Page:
Yes, it is possible to avoid some surprise medical bills. Really? It will take some work on your part, but it is certainly worth your time to closely investigate any medical care, whether preventative or otherwise, to manage your health care expenses carefully.
Don’t assume anything. While your doctor make be acquainted with the parameters of your health insurance, coverage changes. Often. What make have once been covered, may no longer be a part of the plan. This means that you will have to research all components of your plan before embarking on any health care journey.
Let’s start with preventative care. While the ACA does mandate that an annual physical be covered, it is possible that not all parts of your examination will be included. Once again, what is and isn’t included depends upon your own health insurance. Doctors use six digits codes to identify the service provided. Should you suggest something specific, then the ensuing treatment may not be considered part of the physical. In addition, what may be viewed as a comprehensive office visit may not be 100% covered.
While many preventative screenings are covered by insurance, be careful when you undergo what may seem like a preventative treatment. For example, if you are scheduling a colonoscopy and have had one before, you should review the upcoming procedure with your doctor. Depending upon the results of your last procedure, this colonoscopy may be considered diagnostic, not preventative, and may not be covered by insurance.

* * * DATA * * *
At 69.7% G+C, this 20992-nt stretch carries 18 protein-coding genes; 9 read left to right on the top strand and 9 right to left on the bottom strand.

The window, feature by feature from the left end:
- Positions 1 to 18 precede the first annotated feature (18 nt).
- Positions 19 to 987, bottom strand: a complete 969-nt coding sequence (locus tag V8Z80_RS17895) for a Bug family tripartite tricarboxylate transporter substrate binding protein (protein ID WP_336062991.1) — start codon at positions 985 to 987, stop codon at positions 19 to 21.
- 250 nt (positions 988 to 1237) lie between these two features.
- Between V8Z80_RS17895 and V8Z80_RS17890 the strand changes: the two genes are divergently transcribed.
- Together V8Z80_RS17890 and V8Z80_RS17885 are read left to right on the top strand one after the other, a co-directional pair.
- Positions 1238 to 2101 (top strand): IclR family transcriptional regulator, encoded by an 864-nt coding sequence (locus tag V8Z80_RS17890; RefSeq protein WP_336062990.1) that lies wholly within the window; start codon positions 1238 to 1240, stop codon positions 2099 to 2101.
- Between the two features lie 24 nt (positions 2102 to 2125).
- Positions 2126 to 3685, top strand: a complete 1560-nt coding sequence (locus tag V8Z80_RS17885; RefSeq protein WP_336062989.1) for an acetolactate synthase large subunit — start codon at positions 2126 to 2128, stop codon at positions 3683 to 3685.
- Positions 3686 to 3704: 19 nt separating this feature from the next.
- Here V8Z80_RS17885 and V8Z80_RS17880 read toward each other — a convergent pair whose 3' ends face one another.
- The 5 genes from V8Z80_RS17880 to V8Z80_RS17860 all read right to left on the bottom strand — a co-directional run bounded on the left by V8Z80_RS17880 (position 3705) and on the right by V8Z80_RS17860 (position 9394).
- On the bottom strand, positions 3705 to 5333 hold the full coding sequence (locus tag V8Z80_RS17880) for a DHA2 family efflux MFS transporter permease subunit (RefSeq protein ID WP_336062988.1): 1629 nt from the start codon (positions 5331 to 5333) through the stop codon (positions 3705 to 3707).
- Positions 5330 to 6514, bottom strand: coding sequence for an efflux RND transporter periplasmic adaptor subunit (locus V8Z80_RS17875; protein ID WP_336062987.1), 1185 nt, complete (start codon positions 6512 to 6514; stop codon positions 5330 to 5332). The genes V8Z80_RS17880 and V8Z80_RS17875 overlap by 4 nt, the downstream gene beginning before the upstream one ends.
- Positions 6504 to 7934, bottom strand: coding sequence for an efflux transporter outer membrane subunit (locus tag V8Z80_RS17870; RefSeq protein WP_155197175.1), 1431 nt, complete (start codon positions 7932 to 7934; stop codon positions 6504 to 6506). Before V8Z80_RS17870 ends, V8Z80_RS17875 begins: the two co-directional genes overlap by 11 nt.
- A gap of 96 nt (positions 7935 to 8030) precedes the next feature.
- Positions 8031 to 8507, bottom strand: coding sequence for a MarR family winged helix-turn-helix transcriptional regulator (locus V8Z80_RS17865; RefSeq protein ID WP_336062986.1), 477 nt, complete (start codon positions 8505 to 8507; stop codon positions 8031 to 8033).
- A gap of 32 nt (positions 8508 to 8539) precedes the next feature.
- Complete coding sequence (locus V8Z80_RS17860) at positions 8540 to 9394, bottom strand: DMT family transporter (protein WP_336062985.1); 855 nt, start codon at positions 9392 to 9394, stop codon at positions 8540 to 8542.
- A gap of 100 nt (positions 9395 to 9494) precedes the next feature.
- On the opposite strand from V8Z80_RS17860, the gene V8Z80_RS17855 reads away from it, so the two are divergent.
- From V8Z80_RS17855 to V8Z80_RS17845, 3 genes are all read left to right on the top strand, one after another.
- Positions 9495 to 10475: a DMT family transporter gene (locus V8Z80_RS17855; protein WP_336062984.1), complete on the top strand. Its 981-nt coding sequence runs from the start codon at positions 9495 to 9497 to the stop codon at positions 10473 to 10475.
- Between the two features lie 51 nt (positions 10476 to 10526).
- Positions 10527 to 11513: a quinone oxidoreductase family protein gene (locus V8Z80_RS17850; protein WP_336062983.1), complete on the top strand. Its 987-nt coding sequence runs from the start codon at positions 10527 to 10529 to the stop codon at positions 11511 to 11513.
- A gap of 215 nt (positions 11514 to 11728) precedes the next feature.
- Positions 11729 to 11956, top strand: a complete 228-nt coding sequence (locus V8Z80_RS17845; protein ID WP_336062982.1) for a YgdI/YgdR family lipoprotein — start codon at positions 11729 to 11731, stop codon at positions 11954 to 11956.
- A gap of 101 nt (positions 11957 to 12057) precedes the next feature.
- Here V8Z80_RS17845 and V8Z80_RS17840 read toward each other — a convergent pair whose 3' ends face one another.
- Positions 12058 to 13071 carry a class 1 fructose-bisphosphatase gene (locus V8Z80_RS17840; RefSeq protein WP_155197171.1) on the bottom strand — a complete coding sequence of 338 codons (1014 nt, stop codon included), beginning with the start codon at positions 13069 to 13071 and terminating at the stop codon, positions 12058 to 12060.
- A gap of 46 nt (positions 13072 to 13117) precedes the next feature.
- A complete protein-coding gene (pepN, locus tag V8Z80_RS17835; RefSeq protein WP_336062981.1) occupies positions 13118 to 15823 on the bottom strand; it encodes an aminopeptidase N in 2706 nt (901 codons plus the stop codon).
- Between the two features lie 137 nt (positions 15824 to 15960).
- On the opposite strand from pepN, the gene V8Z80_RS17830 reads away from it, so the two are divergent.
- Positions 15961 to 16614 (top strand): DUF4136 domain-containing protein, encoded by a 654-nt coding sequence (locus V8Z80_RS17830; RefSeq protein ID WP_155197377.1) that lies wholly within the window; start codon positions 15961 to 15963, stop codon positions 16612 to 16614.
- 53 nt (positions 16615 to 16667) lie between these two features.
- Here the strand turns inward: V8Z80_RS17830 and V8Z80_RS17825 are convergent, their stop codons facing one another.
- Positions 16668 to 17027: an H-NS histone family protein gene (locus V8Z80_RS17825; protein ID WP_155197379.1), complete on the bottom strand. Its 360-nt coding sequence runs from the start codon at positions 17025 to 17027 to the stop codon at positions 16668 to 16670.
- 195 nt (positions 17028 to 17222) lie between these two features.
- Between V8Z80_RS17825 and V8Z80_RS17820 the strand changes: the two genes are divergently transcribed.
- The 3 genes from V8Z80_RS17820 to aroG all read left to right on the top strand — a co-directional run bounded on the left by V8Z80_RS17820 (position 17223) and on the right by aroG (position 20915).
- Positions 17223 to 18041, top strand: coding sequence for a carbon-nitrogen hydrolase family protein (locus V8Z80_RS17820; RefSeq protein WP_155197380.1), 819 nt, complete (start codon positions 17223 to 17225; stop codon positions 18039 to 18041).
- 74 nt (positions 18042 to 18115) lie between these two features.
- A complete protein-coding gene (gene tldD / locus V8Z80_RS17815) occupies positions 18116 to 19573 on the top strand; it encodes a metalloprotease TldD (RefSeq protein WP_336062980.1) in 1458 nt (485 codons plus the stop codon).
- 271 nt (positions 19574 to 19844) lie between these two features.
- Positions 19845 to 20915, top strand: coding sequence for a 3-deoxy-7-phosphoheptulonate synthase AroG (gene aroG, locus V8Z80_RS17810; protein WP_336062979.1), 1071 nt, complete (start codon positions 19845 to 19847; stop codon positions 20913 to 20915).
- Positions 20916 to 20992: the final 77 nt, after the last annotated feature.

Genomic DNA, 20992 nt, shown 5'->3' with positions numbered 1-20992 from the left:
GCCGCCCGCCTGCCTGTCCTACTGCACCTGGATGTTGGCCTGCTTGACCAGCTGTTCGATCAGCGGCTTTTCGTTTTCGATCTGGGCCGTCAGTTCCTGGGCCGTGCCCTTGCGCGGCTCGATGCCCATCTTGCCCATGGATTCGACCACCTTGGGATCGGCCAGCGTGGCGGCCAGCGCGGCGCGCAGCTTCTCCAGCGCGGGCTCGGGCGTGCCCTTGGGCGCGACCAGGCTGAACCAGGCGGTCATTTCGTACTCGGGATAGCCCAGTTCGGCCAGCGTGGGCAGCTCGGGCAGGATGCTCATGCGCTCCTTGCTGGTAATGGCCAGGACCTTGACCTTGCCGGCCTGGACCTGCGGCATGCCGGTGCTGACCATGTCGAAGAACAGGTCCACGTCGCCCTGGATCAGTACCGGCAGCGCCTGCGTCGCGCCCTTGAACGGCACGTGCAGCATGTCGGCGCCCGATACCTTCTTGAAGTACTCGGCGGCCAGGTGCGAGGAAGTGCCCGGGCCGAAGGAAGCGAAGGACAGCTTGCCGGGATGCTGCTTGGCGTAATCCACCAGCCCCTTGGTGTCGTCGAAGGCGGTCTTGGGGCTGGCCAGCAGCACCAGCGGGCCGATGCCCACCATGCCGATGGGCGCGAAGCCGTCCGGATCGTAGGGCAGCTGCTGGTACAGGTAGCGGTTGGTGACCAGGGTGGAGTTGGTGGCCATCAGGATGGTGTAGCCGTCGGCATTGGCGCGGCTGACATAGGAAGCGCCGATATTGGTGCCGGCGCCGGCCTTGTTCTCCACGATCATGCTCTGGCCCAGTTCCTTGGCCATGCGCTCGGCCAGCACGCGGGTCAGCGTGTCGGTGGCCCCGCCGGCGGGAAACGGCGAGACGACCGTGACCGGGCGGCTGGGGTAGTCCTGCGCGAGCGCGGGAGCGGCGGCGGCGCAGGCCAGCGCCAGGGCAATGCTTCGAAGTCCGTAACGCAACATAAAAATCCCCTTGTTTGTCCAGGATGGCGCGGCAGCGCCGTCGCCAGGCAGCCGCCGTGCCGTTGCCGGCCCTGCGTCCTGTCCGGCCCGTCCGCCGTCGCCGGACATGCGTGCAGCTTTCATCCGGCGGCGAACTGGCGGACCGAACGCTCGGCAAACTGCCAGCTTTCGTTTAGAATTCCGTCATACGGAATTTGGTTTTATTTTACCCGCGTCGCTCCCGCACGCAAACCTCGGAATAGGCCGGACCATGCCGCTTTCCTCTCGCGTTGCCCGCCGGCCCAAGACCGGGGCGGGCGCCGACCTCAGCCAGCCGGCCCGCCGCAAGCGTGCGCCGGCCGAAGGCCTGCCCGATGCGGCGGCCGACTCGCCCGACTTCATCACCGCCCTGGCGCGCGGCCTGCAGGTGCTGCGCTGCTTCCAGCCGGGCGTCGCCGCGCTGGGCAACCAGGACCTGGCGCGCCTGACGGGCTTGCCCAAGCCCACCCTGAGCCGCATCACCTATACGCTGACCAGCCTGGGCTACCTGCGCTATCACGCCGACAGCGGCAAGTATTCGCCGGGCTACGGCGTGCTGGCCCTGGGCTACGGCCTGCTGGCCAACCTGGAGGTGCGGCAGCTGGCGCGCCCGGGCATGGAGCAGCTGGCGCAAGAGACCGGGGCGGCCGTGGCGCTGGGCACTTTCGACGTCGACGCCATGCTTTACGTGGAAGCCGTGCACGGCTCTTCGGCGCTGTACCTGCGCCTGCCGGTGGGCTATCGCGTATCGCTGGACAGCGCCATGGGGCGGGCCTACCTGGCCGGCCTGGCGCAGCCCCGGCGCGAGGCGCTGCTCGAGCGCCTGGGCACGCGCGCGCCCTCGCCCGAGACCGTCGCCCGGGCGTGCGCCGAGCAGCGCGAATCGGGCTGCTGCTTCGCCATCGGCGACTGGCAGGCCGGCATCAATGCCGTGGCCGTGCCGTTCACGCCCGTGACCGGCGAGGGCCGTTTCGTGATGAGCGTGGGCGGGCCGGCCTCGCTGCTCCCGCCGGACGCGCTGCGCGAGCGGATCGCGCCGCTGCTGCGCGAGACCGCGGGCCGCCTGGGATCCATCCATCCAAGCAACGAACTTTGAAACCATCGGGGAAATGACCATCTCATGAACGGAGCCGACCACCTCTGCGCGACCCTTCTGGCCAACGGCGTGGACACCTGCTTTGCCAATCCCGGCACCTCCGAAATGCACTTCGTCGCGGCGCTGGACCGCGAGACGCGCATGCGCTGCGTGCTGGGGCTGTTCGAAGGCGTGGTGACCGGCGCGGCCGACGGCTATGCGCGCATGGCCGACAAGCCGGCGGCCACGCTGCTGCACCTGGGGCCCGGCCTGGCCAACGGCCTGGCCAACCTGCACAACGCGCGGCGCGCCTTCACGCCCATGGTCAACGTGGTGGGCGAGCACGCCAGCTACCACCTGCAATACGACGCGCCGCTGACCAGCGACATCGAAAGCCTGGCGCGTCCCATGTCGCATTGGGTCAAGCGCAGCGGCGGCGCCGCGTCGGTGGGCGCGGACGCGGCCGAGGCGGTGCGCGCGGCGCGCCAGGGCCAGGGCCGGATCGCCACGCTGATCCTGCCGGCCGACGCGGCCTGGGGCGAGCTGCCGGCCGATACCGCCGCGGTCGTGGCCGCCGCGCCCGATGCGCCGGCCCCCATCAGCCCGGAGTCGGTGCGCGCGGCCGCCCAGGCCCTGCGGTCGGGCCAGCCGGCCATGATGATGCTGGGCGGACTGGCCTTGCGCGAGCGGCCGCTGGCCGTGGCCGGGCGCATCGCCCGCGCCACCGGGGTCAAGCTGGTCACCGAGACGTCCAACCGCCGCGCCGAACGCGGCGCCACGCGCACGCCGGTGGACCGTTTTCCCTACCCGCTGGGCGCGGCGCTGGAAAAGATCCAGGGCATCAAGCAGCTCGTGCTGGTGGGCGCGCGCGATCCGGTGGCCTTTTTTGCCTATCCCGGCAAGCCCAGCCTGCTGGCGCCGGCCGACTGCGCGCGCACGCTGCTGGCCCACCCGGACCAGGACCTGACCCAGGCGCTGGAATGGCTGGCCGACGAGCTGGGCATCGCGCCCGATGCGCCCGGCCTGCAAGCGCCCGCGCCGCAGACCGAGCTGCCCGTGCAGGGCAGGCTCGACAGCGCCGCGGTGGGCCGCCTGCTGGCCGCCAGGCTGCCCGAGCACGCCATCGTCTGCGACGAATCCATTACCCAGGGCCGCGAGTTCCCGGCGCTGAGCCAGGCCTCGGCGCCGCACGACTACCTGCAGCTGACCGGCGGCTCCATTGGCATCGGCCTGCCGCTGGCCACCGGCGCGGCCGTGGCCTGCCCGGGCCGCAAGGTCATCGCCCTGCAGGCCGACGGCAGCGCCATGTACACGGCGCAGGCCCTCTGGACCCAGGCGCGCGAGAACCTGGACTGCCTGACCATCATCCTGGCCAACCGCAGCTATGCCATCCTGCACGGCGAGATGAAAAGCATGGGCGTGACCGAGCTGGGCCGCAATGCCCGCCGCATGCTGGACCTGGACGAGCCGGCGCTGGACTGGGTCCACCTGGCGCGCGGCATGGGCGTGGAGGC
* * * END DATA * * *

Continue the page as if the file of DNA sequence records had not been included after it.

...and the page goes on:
A key component of medical care is blood work, from both a preventative and a diagnostic standpoint. It also can be a considerable expense. Many doctors prefer one lab over another, and will use that lab unless told otherwise. You may also need to go to a facility outside of your doctor’s office to have the blood drawn, with the results sent to the doctor. Don’t hesitate to remind your doctor which lab is in your plan.
Should you require surgery, it is absolutely critical that you investigate every last service that will be a part of the procedure. There has been some media attention given to anesthesiologists, and the fact that they are often not in-network providers for surgery at an in-network facility. In addition to checking on the physicians that will participate in your surgery, double check the facility, especially if it’s a surgical center. Don’t be afraid to ask for confirmation in writing. Also question whether there is a facility fee attached to using the surgery center. These fees are often not covered.
Don’t wait for legislation to address surprise medical bills. You’ll be waiting a long time. Own your health care.